What is your hiring process? How do you find new team members that are a good fit culturally?
We hire strictly on attitude; skill is a bonus. It’s really that simple. We generally have two meetings initially with our office manager, then with me and my estimator. At the interviews we share our company values and make sure they align with theirs. We do background checks and we do drug testing, no exceptions. We don’t let new hires work on in the interior of a home for at least three months, and there is trust built with that employee.
When hiring, we let it be known that our culture is everything and that we hire on attitude. We invite people to leave when that attitude does not line up with our values.
Networking & Sales Education
If you had the chance to rewind the clock five years, what would you do differently?
Five years ago, I think I would have done more sales education and done more networking with other painting contractors. Four years ago, we started working with Nolan Summitt Services, which has 80+ of the finest painting contractors in America (plus a couple in Canada), and we have truly grown as a company since joining. I wish I would have joined earlier!
Excluding New Life Painting, what other companies or businesses do you admire?
When it comes to other painting contractors, there are definitely certain aspects of other companies that I really admire. The first that comes to mind is Chism Brothers Painting. Mike Chism is such a great guy. He’s humble, has integrity, cares about his employees, and his company is one of the most financially sound I’ve seen in this industry. While they’re not the biggest company, the way Mike runs his company is very smart.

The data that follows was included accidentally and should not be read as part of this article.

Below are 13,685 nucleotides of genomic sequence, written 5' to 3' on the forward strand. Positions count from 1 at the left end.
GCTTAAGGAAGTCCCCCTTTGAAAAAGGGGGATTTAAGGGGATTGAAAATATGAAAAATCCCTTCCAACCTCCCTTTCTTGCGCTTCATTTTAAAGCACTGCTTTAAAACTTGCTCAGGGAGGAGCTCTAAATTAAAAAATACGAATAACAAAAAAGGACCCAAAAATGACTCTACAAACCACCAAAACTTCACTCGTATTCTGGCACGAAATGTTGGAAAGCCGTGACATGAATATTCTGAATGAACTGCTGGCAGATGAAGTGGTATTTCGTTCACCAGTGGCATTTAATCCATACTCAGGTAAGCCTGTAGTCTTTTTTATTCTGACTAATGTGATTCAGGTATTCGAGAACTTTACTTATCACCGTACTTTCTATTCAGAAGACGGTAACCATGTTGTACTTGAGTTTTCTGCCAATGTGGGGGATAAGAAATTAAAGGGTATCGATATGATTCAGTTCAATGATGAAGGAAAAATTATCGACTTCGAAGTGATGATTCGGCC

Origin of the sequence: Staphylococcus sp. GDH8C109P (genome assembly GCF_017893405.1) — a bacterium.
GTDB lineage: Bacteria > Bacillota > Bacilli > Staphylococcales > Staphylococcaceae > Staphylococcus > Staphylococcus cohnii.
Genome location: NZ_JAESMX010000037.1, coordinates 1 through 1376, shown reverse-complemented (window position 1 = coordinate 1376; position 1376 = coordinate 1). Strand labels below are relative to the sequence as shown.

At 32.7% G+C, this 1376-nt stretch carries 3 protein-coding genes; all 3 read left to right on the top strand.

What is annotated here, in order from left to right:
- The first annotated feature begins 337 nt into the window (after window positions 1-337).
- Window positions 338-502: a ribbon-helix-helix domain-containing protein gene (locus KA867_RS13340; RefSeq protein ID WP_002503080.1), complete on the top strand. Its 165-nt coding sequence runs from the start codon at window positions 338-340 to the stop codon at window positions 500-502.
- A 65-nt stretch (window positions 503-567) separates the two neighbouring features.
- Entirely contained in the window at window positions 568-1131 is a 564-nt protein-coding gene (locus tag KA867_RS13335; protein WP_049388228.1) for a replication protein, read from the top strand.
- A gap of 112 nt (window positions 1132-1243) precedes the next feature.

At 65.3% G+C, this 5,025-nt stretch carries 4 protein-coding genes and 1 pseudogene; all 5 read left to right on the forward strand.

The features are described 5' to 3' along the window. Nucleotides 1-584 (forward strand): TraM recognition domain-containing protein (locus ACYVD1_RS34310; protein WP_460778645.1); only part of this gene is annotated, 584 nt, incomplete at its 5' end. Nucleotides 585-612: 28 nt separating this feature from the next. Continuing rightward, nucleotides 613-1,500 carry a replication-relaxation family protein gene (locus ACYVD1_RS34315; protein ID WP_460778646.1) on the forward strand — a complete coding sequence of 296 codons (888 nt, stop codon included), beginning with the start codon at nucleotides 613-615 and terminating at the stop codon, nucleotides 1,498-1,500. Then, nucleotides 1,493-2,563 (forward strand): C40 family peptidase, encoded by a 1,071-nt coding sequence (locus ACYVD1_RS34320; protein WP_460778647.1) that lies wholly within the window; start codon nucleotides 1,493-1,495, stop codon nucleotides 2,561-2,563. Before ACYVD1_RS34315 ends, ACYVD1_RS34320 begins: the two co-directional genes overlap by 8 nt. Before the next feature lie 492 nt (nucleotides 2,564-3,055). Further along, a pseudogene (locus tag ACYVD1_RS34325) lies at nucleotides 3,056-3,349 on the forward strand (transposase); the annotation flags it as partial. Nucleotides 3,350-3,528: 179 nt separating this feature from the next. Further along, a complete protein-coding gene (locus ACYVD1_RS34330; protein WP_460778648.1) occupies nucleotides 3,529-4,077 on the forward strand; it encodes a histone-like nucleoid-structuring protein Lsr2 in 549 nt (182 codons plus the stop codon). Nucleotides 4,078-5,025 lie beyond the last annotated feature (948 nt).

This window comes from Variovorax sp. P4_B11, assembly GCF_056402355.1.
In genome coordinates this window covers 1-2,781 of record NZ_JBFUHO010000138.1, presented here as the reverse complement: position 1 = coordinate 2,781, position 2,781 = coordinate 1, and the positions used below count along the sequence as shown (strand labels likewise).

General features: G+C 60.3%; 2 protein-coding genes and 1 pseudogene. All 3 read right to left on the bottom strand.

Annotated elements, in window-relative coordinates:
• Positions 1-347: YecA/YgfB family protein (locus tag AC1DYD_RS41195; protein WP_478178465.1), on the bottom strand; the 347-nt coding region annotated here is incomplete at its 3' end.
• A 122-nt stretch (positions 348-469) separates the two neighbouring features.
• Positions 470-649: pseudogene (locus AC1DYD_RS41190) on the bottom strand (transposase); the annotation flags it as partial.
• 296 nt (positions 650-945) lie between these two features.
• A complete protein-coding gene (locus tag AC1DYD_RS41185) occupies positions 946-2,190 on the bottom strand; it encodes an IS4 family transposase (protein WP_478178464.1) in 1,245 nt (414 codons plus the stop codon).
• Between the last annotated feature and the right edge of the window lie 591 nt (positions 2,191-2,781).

I also admire the sales culture of Nolan Painting in Pennsylvania. They are so focused on sales and they train so much, it’s no wonder why they are one of the biggest residential painters in the country. When it comes to marketing and branding, I really like Two Dudes Painting. Their marketing is fun and catchy.
Who has been your greatest inspiration?
My wife, Vanessa, without a doubt. She’s strong, funny, beautiful, and an amazing mom and wife. She has faith that I haven’t ever seen in anyone ever before.
Tools of the trade – what tools are essential to the success of your business and why?
I think there have been three tools that have really helped our business the last couple of years. Number one would be the use of Smartsheet. We use Smartsheet for hours tracking on jobs, helping with staging future jobs, notes and colors for customers, communication between our project managers and office staff, pre-job walks, auditing and more. Smartsheet has been such an integral part of our business.
The second would be One Step Estimating which has really helped us set up a system for estimating correctly with job hours – plus it’s easy to convert. It’s also great because it makes it easy for future estimators to learn our system.
Last, but not least is our CRM PipelineDeals. We love PipelineDeals – we use it for recording our sales, sales statistics, and it also helps with our follow-up to potential customers.
What advice do you have for other painting contractors?
I think number one piece of advice I’d like to share is to create a culture for your employees. Like I said earlier, if you’re not creating the culture, someone else in your business is. As a company, we came up with our values as a team and we did it through a values assessment worksheet. It’s important to include everyone, and it’s your job implement and protect them.
If you’re a painting contractor looking to increase online leads and sales, contact David Chism with A David Creation today.